Everyday, people fall victim to attackers that steal their personal data right out from under them. Passwords, emails addresses, phone numbers, bank accounts, credit cards, and more can all be compromised in the blink of an eye. Here are some easy tips to drastically increase your odds of thwarting these attacks.
1. Keep Everything up to Date
Nobody likes pesky pop-ups telling you to update your computer's operating system or web browser, but those updates are important.
Most updates contain security fixes, even though you don’t see them listed in the update notes. Software companies are constantly working to keep you secure from the latest threats, and installing these updates on a regular basis is an easy way to keep the bad guys out of your system.
2. Use Strong Passwords
The reality is that passwords are usually the only thing between your data and the outside world, so it’s important to choose passwords that aren’t easy to figure out.
- Use a different password for every login. That way, if one account is compromised, your others won’t be.
- Use long passwords - the longer the better. Having a password with a minimum of 8 characters will exponentially increase the attacker’s time needed to crack the passphrase.
- Use capital letters and numbers and don't pick common passwords. Password123 is almost always one of the first entries on a password-cracking list as it’s the most common password. Be creative when deciding your next password.
- Use 2-Factor Authentication. 2FA is an additional security step that requires a username and password, along with something only the individual has or knows. An example of this could be a fingerprint scan or a code texted to your phone number.
Password managers like LastPass, 1Password, and Dashlane can help you with all of the above. They generate secure passwords for you, save them in a secure place, and autofill them when you need to sign into a site.
There are also services like ';–have i been pwned? that can tell you if your login info has been breached and when, so you can change it if needed. All you need to do is type in your email address to see if your info has been compromised.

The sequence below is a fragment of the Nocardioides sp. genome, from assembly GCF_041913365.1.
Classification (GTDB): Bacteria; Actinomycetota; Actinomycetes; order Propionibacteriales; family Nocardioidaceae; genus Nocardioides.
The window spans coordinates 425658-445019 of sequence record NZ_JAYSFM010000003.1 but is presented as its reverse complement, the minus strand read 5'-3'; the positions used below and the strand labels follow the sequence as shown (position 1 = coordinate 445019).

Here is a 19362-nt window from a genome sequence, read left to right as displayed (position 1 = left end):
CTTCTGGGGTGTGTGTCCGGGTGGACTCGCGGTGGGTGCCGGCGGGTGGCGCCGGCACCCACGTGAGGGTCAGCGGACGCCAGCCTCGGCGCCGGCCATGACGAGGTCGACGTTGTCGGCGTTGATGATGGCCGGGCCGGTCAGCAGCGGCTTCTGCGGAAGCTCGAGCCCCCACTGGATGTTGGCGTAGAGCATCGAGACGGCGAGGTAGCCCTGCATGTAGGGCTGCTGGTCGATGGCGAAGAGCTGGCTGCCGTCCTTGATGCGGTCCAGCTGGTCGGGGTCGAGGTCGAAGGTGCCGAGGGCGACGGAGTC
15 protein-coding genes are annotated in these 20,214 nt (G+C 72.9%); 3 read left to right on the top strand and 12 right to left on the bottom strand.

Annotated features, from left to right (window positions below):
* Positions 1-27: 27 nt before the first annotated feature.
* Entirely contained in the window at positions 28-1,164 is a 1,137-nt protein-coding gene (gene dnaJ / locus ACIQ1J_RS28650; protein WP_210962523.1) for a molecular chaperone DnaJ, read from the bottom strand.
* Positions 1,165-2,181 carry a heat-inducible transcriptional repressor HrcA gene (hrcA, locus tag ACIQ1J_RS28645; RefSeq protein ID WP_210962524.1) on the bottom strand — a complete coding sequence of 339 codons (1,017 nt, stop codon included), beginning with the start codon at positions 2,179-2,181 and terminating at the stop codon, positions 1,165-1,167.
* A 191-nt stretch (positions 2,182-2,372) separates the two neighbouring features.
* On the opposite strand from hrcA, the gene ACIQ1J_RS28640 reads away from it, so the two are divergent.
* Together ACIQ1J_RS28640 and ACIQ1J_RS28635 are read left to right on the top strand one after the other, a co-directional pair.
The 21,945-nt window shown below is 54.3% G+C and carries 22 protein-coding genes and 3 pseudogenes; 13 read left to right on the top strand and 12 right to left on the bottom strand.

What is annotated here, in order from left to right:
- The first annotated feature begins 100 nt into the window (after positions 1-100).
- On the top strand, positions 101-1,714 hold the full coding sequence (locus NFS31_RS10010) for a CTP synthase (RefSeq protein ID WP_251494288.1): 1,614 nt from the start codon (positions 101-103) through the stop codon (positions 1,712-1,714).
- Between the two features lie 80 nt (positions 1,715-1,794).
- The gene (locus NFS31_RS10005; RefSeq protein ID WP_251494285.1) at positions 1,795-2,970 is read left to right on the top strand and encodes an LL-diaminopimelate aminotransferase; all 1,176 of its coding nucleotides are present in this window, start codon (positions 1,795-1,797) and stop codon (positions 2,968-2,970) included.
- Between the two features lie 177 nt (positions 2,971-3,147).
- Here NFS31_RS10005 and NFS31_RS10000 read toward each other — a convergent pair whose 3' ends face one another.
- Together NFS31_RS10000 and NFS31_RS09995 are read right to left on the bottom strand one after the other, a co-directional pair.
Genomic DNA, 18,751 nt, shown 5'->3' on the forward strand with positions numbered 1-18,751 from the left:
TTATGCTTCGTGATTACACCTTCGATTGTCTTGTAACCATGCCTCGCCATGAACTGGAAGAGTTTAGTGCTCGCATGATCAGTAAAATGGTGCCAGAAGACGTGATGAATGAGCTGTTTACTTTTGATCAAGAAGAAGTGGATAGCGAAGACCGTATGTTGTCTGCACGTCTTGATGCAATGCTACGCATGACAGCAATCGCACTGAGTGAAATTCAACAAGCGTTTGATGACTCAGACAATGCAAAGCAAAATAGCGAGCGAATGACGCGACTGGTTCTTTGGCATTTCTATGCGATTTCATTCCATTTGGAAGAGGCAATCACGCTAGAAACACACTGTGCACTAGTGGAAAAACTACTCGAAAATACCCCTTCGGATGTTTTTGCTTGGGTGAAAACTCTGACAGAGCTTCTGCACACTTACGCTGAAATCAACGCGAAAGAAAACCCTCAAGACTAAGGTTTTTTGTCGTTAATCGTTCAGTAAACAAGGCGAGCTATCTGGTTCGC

3. If You Didn't Go Looking for It, Ignore It!
The easiest way scammers get you to do what they want is to impersonate a real service you're using, like a credit card provider, bank, or online payment provider.
You may have heard the term “phishing emails” before. These are extremely well crafted emails that are designed to appear as though they’ve been sent from a legitimate company and can be indistinguishable from the real thing.
Let’s say you get an email from your bank asking you to log in to view a recent transaction. Most likely, they’ll provide a convenient link that will take you directly to your account.
Instead of clicking on the link, it’s a good idea to go to Google and find your bank's website yourself and log in from there. In our research, we’ve found a tool that can clone any website in seconds, making you think it's the legitimate website. As soon as you try to log in, the attackers have your login and password.
A similar thing can happen over the phone. Someone may call you pretending to be your bank, and they could possibly gather enough information about you and your business from looking around the web to convince you to divulge sensitive information.
If someone claiming to be your credit card company or another service contacts you out of the blue, don’t give out any personal or account info. Look up the company’s phone number and call them yourself to find out if the person who called you is legitimate.
4. Install Antivirus Software
We all download files from the internet. Who doesn't? The problem is, it's very hard to see what's inside those files. Antivirus software is an overlooked tool that can prevent headaches down the road. Companies like Symantec, McAfee, and Bitdefender offer antivirus software and work around the clock catching and analyzing new threats so they can be caught before they infect your system.
Keep your operating systems and web browsers up to date, use strong passwords, don’t click or give information to anyone or any website you didn't go to and find yourself, and have a good antivirus system watch over your computer.
Following these tips can’t guarantee that you won’t fall victim to an attack, but they’re good habits that will greatly decrease the likeliness of one happening to you.